On June 2, 2009, we at Irregular Times withdrew from one of the two ways of selling shirts, bumper stickers and buttons at the online merchandiser CafePress. On June 1, CafePress started charging customers more and (paying its graphic designers less) when purchases were made via their search engine they call the “Marketplace.” We didn’t like those changes, so instead of just whining about it, we withdrew our participation in the CafePress Marketplace. For eight days, we have only been selling our liberal gear through our individual shop, where we’ve set our prices lower and made a bit more ourselves in commission to boot.
I’m telling you this because our withdrawal from the Marketplace system has exposed, and allowed us to document, a significant error in the CafePress Sales Reports. CafePress is erroneously marking sales made through shops as “Marketplace” sales. These errors result in reduced payments to graphic designers and increased profits to CafePress itself. If you earn your living by making sales through CafePress, I urge you in the strongest terms to track the paths of your sales, document any errors you find, and share your documentation with CafePress and the public.
My documentation follows below.
At 8:30 AM yesterday (June 9, 2009), I noticed the following sale reported in the CafePress Sales Report for Irregular Times:
I’ve deleted customers’ names for the sake of their privacy, and I’ve highlighted the order in question. Otherwise, this and subsequent screen captures are unaltered.
There are a few things wrong with this order. First, the reported sale price for the bumper sticker is $7.00, a high price that we have never posted for CafePress and that CafePress itself does not even charge on its Marketplace (CafePress’ own pre-set charge is $5.00). Second, the reported source for the sale is the CafePress Marketplace.
You can document for yourself that this bumper sticker is not available on the CafePress Marketplace. The way to see all the items from a particular shop that are up on the marketplace is to follow the form:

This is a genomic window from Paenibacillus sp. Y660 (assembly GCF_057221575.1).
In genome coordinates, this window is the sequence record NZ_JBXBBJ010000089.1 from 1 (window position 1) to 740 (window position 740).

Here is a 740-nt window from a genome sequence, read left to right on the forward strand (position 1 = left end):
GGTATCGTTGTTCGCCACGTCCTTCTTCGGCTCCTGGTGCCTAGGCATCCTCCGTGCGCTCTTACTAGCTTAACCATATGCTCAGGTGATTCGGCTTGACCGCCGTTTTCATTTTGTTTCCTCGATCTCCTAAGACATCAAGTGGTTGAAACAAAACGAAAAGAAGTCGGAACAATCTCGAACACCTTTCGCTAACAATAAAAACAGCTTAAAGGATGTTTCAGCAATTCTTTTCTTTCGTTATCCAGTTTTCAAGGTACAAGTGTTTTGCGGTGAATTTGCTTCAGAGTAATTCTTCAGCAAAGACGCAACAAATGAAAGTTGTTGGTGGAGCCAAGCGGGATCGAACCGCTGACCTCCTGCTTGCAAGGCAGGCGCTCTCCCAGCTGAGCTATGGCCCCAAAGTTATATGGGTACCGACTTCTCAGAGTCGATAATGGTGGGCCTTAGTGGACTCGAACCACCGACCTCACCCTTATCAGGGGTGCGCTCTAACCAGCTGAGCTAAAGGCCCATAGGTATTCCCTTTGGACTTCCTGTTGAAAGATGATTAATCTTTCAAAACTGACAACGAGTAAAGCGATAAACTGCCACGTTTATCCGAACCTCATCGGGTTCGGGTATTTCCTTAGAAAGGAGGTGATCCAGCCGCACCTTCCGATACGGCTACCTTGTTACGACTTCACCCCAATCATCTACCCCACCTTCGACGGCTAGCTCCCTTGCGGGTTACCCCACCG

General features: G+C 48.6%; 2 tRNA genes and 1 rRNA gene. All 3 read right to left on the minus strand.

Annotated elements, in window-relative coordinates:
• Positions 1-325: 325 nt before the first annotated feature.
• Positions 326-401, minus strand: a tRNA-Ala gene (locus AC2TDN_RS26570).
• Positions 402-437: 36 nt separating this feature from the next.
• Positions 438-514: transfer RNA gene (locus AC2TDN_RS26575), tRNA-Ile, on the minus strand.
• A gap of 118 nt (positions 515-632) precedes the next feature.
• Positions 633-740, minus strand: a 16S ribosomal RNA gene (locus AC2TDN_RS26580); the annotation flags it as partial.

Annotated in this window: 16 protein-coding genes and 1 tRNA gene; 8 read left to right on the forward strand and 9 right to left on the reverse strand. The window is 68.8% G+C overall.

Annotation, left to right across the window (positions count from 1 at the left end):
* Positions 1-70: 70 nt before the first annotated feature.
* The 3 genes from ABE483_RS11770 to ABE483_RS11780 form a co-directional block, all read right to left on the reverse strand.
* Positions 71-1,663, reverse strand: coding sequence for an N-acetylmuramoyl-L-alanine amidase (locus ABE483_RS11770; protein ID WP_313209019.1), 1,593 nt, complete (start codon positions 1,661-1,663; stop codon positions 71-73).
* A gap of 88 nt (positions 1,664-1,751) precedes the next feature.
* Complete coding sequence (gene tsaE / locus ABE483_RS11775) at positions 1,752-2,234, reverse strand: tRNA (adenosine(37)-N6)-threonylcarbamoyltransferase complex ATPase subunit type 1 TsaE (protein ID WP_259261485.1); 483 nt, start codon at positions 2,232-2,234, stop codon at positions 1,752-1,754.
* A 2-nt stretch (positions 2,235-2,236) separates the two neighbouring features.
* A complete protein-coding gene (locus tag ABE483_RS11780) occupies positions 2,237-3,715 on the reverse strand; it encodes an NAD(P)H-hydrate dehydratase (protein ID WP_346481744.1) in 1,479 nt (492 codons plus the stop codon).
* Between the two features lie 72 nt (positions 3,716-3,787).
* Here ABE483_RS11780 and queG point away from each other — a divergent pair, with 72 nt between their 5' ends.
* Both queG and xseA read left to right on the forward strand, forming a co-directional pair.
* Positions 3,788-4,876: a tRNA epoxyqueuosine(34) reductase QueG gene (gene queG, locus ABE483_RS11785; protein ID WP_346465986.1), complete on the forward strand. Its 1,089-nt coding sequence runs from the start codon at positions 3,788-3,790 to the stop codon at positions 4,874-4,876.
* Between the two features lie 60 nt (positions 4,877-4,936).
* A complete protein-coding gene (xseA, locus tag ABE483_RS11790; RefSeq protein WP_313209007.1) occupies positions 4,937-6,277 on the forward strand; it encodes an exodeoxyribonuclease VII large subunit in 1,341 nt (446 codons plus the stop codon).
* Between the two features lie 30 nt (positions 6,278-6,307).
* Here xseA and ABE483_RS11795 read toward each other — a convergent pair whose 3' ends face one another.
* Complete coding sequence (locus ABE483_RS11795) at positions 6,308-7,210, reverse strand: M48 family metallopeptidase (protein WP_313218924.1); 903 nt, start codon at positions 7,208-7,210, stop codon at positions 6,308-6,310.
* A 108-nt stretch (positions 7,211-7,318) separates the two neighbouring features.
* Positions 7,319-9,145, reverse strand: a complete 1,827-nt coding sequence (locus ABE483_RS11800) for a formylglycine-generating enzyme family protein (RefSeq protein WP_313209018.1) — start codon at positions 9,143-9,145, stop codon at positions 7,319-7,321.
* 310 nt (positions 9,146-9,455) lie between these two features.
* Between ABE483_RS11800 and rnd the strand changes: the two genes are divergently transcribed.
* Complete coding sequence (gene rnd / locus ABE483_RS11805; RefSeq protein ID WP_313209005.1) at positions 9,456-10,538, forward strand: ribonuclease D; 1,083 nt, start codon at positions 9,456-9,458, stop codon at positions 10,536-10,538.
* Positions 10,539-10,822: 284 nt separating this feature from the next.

Where “i_love_shirts” is the name of a CafePress shop. Go ahead, try cutting and pasting that sample URL in and you’ll see what I mean. Then change “i_love_shirts” to “irregulargoods,” the name of our Irregular Times CafePress shop. When you put
into your browser’s address box, you’ll see this:
Go ahead and use the CafePress search box you see in the upper left-hand corner of the image above. As you’ll see, this bumper sticker from Irregular Goods isn’t available on the marketplace (you’ll find others, from other shopkeepers, using the same quote, but not this one).
Bottom line: this bumper sticker is not available on the CafePress Marketplace. The entire shop “irregulargoods” is off the Marketplace. And yet this sale is being shown, at an incorrect price, as a Marketplace sale.
At 9:05 AM, I called the CafePress service line (1-877-809-1659) to report this error. The customer service representative on the other end of the line replied to agree that the shop “irregulargoods” had been taken off the Marketplace. When I asked how this could possibly have happened, the customer service representative replied: “Oh, well someone could have bought something before your change last week and then it could have stayed in their cart for a while, and then they could have finished the sale today.” This seemed pretty far-fetched to me, so I asked for CafePress to check back on the history of that particular sale and see if that was what happened, or if there had been a mistake in the CafePress Sales Report. The customer service representative for CafePress agreed this would be done, and told me I would receive a response by phone or e-mail later that day.
I actually didn’t receive any contact from CafePress during the day, and when I logged back into CafePress.com yesterday evening to check my account, I noticed the following additional sales report:
Again, I’ve covered up the names of the people ordering for their privacy’s sake. This time, someone ordered item 223982475, an “Earth for Obama bumper sticker,” from the shop “irregulargoods.” And again, it showed up as a Marketplace order, when this is not possible. You can find this bumper sticker for sale off the Marketplace, in our non-Marketplace shop. But as I’ve stated before, we opted “irregulargoods” out of the Marketplace system on June 2, eight days ago. I immediately made a Google search for “Earth for Obama bumper sticker,” and I did find this result leading to the CafePress Marketplace:
As you can see from the URL, the link refers to the same product number: 223982475. But upon clicking that link (a link that’s there because Google hasn’t reindexed all of cafepress.com yet), I obtained the following 404 web page from CafePress: